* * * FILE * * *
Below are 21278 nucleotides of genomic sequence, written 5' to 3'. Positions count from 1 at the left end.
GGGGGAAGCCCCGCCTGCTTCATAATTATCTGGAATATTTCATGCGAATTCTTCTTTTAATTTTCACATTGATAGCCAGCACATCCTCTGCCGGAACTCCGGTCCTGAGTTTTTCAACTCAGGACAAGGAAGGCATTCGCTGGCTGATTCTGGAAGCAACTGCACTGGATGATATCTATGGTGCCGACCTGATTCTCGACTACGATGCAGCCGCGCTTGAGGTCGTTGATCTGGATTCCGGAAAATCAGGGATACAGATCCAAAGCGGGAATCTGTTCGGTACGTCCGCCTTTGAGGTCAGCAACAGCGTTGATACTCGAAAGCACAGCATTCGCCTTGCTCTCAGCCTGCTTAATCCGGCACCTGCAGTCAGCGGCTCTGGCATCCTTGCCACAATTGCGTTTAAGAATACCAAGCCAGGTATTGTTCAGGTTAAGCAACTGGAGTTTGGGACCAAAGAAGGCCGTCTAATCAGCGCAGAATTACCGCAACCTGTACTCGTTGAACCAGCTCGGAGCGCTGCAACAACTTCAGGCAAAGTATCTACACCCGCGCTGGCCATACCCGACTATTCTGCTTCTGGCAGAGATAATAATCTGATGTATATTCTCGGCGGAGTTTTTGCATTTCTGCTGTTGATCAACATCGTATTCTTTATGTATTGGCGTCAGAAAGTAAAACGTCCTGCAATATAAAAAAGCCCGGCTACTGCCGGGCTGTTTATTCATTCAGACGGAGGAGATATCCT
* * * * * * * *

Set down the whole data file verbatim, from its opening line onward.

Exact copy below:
Below are 21278 nucleotides of genomic sequence, written 5' to 3'. Positions count from 1 at the left end.
GGGGGAAGCCCCGCCTGCTTCATAATTATCTGGAATATTTCATGCGAATTCTTCTTTTAATTTTCACATTGATAGCCAGCACATCCTCTGCCGGAACTCCGGTCCTGAGTTTTTCAACTCAGGACAAGGAAGGCATTCGCTGGCTGATTCTGGAAGCAACTGCACTGGATGATATCTATGGTGCCGACCTGATTCTCGACTACGATGCAGCCGCGCTTGAGGTCGTTGATCTGGATTCCGGAAAATCAGGGATACAGATCCAAAGCGGGAATCTGTTCGGTACGTCCGCCTTTGAGGTCAGCAACAGCGTTGATACTCGAAAGCACAGCATTCGCCTTGCTCTCAGCCTGCTTAATCCGGCACCTGCAGTCAGCGGCTCTGGCATCCTTGCCACAATTGCGTTTAAGAATACCAAGCCAGGTATTGTTCAGGTTAAGCAACTGGAGTTTGGGACCAAAGAAGGCCGTCTAATCAGCGCAGAATTACCGCAACCTGTACTCGTTGAACCAGCTCGGAGCGCTGCAACAACTTCAGGCAAAGTATCTACACCCGCGCTGGCCATACCCGACTATTCTGCTTCTGGCAGAGATAATAATCTGATGTATATTCTCGGCGGAGTTTTTGCATTTCTGCTGTTGATCAACATCGTATTCTTTATGTATTGGCGTCAGAAAGTAAAACGTCCTGCAATATAAAAAAGCCCGGCTACTGCCGGGCTGTTTATTCATTCAGACGGAGGAGATATCCT